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Antti Moisio: The municipality structure change is essential

The financial crisis is causing major issues in the economies of municipalities when tax revenues decrease drastically. The acute shortage of financing can be remedied with state subsidies, but long-term issues must be addressed by using more powerful means than before.

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The financial crisis is causing major issues in the economies of municipalities when tax revenues decrease drastically. The acute shortage of financing can be remedied with state subsidies, but long-term issues must be addressed by using more powerful means than before. 

The municipality and service structure reform project (PARAS), which is useful as such, is no longer enough: instead, the municipality structure reform must be boosted by taking an entirely new approach. In this situation, a municipality structure reform model managed from above should be seriously considered; in the model, issues would be solved long into the future in the same connection.

The small-municipality-intensive structure is a key issue

Internationally, the Finnish municipality sector has an exceptionally significant role because municipalities provide the majority of the most important public services. This means that in Finland, there has been strong confidence in the advantages of service production decentralisation. In fact, the strategy based on decentralisation has functioned well, since basic services are produced efficiently in Finland.

The starting point of service production has not been easy, as Finland is a small-municipality-intensive country, which is a difficult issue for arranging service production. However, small municipalities in Finland have handled demanding tasks by being members of municipal federations, or by purchasing services from other municipalities and the private sector. However, the situation of small municipalities is becoming more difficult because the ageing population is increasing service demand, while migration takes residents with the highest tax-paying ability to growth centres.

Municipal consolidations have been offered as the ideal solution for municipality problems. This has been based on the idea that a larger municipality would be more efficient. This idea is justified by the fact that according to study results, municipalities larger than average perform well in efficiency comparisons. However, studies concerning the impact of municipal consolidations show that the consolidations have not resulted in significant cost savings or tax revenue growth.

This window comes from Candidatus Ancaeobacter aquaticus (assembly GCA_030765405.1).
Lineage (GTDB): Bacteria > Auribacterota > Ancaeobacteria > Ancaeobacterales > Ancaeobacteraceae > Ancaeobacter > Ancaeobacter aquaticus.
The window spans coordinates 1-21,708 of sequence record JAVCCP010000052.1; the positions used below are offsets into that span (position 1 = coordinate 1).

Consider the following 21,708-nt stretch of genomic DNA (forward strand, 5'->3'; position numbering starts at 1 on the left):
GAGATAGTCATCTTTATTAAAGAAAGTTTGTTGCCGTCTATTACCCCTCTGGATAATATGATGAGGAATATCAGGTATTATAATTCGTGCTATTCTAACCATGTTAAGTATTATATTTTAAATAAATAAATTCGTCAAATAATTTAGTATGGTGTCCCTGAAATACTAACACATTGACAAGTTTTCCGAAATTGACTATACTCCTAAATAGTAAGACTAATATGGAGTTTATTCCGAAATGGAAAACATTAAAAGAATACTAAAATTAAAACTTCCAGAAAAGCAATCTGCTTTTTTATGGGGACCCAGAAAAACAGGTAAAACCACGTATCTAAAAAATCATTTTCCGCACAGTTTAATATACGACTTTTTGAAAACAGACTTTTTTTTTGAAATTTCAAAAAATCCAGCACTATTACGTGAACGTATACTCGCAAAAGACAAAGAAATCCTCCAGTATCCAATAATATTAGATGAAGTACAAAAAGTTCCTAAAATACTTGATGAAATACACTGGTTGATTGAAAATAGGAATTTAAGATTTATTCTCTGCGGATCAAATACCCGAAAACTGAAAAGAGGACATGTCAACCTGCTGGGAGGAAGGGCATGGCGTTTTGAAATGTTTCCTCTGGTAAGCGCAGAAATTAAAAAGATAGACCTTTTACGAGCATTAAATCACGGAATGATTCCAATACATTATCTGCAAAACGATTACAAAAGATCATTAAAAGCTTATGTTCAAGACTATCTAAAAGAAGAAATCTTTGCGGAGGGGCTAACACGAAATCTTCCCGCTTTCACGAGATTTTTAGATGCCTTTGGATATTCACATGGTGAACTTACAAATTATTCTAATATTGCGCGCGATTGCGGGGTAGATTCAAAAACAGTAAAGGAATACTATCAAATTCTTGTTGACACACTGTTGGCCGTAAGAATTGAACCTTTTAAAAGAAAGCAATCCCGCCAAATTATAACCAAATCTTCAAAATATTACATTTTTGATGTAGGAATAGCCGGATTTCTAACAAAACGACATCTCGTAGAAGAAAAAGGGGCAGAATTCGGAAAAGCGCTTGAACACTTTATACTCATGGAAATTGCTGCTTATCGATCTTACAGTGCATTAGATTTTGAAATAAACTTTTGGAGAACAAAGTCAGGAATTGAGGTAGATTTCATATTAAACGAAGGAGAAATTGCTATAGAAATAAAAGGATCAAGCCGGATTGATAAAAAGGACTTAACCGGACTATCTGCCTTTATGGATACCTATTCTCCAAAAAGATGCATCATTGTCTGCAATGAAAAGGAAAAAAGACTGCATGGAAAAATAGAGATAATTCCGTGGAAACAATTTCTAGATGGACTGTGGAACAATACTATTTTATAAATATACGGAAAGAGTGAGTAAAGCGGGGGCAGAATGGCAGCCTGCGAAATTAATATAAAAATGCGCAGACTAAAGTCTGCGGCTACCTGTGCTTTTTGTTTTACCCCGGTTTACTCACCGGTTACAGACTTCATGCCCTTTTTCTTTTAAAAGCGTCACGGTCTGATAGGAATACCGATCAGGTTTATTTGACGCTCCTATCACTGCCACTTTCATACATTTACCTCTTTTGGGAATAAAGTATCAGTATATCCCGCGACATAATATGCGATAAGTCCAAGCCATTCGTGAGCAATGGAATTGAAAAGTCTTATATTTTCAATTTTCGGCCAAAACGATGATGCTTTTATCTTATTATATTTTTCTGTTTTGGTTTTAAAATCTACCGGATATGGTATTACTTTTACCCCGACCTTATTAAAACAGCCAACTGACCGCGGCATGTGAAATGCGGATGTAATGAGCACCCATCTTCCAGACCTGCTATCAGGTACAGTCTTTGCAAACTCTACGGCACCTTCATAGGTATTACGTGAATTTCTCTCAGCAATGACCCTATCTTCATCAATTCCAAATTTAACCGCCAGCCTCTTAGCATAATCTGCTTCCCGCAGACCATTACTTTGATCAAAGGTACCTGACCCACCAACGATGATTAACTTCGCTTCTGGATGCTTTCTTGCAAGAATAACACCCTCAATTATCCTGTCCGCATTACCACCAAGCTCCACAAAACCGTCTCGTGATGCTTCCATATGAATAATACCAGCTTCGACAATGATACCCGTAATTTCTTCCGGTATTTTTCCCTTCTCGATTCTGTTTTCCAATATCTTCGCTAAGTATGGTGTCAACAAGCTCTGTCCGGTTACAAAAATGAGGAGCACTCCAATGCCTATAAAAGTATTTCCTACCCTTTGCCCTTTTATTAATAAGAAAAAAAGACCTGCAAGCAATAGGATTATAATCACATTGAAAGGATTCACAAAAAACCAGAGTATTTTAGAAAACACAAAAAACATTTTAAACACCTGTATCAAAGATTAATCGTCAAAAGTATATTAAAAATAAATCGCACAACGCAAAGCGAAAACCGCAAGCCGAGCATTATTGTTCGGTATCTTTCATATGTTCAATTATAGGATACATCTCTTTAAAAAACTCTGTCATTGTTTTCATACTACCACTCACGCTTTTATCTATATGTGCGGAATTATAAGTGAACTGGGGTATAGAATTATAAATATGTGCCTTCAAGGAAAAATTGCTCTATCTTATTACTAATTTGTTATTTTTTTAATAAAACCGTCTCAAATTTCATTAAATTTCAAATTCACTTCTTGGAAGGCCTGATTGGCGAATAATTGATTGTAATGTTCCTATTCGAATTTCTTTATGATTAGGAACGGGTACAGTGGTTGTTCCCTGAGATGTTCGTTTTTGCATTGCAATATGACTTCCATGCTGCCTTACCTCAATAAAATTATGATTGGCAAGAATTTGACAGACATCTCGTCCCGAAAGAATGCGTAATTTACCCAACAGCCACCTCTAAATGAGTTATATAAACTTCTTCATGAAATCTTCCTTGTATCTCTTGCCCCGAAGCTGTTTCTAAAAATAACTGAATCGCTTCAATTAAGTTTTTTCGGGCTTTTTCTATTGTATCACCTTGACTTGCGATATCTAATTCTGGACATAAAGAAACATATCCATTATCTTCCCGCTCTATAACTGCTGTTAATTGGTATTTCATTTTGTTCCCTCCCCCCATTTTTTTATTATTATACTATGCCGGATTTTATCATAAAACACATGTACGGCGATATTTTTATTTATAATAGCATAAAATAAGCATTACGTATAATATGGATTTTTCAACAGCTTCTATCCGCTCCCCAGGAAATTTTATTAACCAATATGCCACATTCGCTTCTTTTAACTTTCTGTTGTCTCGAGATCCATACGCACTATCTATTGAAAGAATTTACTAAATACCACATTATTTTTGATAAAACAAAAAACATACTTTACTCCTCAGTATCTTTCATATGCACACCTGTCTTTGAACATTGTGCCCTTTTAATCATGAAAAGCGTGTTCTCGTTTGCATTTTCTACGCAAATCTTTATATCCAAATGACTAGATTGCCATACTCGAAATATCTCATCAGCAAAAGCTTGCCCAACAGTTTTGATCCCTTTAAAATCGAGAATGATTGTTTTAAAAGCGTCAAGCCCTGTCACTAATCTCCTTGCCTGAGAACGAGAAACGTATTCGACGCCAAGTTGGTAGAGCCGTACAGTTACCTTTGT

The evident conclusion of the study results is that with the existing approach, carrying out municipal consolidations is such a burden that it is very difficult to obtain efficiency benefits from them.

The PARAS project is not enough

The PARAS project has functioned well in so far as it has inspired municipalities to more carefully consider the advantages and disadvantages of municipal consolidations and cooperation. Municipalities have also been persuaded into municipal consolidations with hard cash: solely in 2009, the government will pay approximately EUR 140 million in municipal consolidation subsidies. The government’s total bill for municipal consolidations already agreed is in the hundreds of millions of euros. Despite these contributions, the reform of the municipality and service structure is progressing too slowly.

In addition, the financial situation has totally changed the situation. Earlier on, it was thought that there is enough time to set structural reforms well in motion before the population ages and before the national economy permanently enters a stage of slow growth. Now, the situation is the worst possible, as the municipal economy will sink deeper in the next few years, and the long-term difficulties, which are already known, will begin after that. It is sad but true that the municipality structure’s window of opportunity has been used for considering and preparing different service models.

This is why a major municipality reform, managed from above, should be regarded seriously in this situation. After a thorough reform, municipalities would be able to focus on their actual basic task, which is producing and arranging services. Municipality management certainly is challenging enough without exhausting municipal consolidation speculations.

In Finland, the common approach has been to do things through municipalities. This is why it would, also from now on, be the most natural approach to arrange services in municipalities, which would be larger and stronger than at present. It is not sensible to establish new administrative models or administrative levels because creating them from scratch would consume too much time.  

Antti Moisio
Principal Economist, VATT  

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Training

Sitra aims to boost the ability of Finnish decision-makers and change-makers to deal jointly with the key social challenges and opportunities of the future. The objective of our training function is to generate new ideas and new solutions. Our activities aim to create learning environments that enable thinking about and developing things together.

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